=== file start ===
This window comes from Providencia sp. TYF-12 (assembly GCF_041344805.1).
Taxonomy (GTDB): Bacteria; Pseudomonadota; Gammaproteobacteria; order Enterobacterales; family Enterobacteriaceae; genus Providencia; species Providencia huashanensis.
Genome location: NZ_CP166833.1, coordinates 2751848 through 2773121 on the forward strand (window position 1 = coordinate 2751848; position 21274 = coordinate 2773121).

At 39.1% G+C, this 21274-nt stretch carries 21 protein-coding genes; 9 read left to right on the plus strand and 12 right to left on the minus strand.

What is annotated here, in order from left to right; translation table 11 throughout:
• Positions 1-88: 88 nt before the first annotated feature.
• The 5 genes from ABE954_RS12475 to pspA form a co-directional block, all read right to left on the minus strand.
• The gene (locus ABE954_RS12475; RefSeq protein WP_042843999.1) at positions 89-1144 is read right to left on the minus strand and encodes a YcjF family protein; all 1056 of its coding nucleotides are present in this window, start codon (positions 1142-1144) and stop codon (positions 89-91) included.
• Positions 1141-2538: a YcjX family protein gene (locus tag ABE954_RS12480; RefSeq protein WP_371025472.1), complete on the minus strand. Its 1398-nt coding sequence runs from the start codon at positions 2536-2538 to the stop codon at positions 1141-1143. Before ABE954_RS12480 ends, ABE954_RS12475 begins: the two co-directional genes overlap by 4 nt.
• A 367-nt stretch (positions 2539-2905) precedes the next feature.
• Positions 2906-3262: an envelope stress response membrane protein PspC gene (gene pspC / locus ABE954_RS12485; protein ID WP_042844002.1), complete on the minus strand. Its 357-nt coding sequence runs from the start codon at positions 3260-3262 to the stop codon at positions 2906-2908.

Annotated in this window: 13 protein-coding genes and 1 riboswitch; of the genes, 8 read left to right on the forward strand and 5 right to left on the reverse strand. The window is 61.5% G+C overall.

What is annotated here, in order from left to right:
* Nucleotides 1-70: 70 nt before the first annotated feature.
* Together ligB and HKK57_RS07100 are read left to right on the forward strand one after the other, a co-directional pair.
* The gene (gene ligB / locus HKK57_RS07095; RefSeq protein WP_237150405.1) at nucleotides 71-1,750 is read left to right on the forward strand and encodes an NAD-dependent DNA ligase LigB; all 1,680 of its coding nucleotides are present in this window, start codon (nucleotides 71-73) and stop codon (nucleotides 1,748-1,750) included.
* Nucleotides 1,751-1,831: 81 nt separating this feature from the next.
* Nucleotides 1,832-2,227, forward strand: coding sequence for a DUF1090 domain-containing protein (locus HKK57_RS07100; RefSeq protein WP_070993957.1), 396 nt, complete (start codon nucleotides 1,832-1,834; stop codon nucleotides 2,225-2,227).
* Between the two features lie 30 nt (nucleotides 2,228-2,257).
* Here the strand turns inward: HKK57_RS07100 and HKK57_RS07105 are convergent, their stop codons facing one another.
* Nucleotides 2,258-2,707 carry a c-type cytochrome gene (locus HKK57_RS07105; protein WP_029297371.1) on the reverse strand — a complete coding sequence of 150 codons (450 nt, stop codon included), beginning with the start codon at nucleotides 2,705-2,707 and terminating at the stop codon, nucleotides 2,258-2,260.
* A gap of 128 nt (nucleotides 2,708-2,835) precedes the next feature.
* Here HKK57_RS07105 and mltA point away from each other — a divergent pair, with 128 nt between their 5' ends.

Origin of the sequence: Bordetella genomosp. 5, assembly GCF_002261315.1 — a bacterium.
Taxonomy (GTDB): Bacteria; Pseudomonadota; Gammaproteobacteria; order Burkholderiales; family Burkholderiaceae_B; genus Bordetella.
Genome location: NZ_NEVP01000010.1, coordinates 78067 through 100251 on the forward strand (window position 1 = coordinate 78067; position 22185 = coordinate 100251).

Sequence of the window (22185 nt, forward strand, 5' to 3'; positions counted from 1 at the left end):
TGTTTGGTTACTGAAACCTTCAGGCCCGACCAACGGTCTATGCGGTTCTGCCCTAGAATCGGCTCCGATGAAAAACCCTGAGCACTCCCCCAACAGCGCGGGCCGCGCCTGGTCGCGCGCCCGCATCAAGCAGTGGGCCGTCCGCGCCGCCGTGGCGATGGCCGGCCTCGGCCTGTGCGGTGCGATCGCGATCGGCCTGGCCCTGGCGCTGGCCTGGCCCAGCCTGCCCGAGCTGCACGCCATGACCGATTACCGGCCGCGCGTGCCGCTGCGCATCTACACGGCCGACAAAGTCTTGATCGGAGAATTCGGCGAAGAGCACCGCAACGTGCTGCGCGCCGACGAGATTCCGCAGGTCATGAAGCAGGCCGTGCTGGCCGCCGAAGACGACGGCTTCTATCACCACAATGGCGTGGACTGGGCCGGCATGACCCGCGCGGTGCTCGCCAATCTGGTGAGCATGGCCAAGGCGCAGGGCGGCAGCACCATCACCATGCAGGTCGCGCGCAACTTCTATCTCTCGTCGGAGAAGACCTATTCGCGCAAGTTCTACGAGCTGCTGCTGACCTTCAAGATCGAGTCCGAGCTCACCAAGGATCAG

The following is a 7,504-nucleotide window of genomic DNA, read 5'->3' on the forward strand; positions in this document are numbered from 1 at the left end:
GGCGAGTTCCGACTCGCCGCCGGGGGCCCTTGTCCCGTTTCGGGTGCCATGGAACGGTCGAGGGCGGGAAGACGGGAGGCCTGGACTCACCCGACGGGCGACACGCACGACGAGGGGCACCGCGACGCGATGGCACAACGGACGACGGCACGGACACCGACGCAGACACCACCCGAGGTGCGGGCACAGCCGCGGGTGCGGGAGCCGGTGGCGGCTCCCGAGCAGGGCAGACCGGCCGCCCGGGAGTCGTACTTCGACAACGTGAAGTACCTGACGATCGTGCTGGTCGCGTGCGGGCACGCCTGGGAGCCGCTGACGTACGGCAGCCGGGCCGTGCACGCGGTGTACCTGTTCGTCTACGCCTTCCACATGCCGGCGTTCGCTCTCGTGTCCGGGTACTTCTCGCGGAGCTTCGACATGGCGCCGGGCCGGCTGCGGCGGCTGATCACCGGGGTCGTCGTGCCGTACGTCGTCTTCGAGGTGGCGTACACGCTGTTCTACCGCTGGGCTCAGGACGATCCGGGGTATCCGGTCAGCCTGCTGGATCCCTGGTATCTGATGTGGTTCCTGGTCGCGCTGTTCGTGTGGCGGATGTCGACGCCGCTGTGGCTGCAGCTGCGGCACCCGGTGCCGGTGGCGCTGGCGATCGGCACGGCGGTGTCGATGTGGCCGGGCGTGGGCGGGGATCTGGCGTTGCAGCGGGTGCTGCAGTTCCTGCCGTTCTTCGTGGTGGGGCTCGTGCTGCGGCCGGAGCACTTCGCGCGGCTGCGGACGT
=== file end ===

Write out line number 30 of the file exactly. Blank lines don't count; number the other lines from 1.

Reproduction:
GGCGAGTTCCGACTCGCCGCCGGGGGCCCTTGTCCCGTTTCGGGTGCCATGGAACGGTCGAGGGCGGGAAGACGGGAGGCCTGGACTCACCCGACGGGCGACACGCACGACGAGGGGCACCGCGACGCGATGGCACAACGGACGACGGCACGGACACCGACGCAGACACCACCCGAGGTGCGGGCACAGCCGCGGGTGCGGGAGCCGGTGGCGGCTCCCGAGCAGGGCAGACCGGCCGCCCGGGAGTCGTACTTCGACAACGTGAAGTACCTGACGATCGTGCTGGTCGCGTGCGGGCACGCCTGGGAGCCGCTGACGTACGGCAGCCGGGCCGTGCACGCGGTGTACCTGTTCGTCTACGCCTTCCACATGCCGGCGTTCGCTCTCGTGTCCGGGTACTTCTCGCGGAGCTTCGACATGGCGCCGGGCCGGCTGCGGCGGCTGATCACCGGGGTCGTCGTGCCGTACGTCGTCTTCGAGGTGGCGTACACGCTGTTCTACCGCTGGGCTCAGGACGATCCGGGGTATCCGGTCAGCCTGCTGGATCCCTGGTATCTGATGTGGTTCCTGGTCGCGCTGTTCGTGTGGCGGATGTCGACGCCGCTGTGGCTGCAGCTGCGGCACCCGGTGCCGGTGGCGCTGGCGATCGGCACGGCGGTGTCGATGTGGCCGGGCGTGGGCGGGGATCTGGCGTTGCAGCGGGTGCTGCAGTTCCTGCCGTTCTTCGTGGTGGGGCTCGTGCTGCGGCCGGAGCACTTCGCGCGGCTGCGGACGT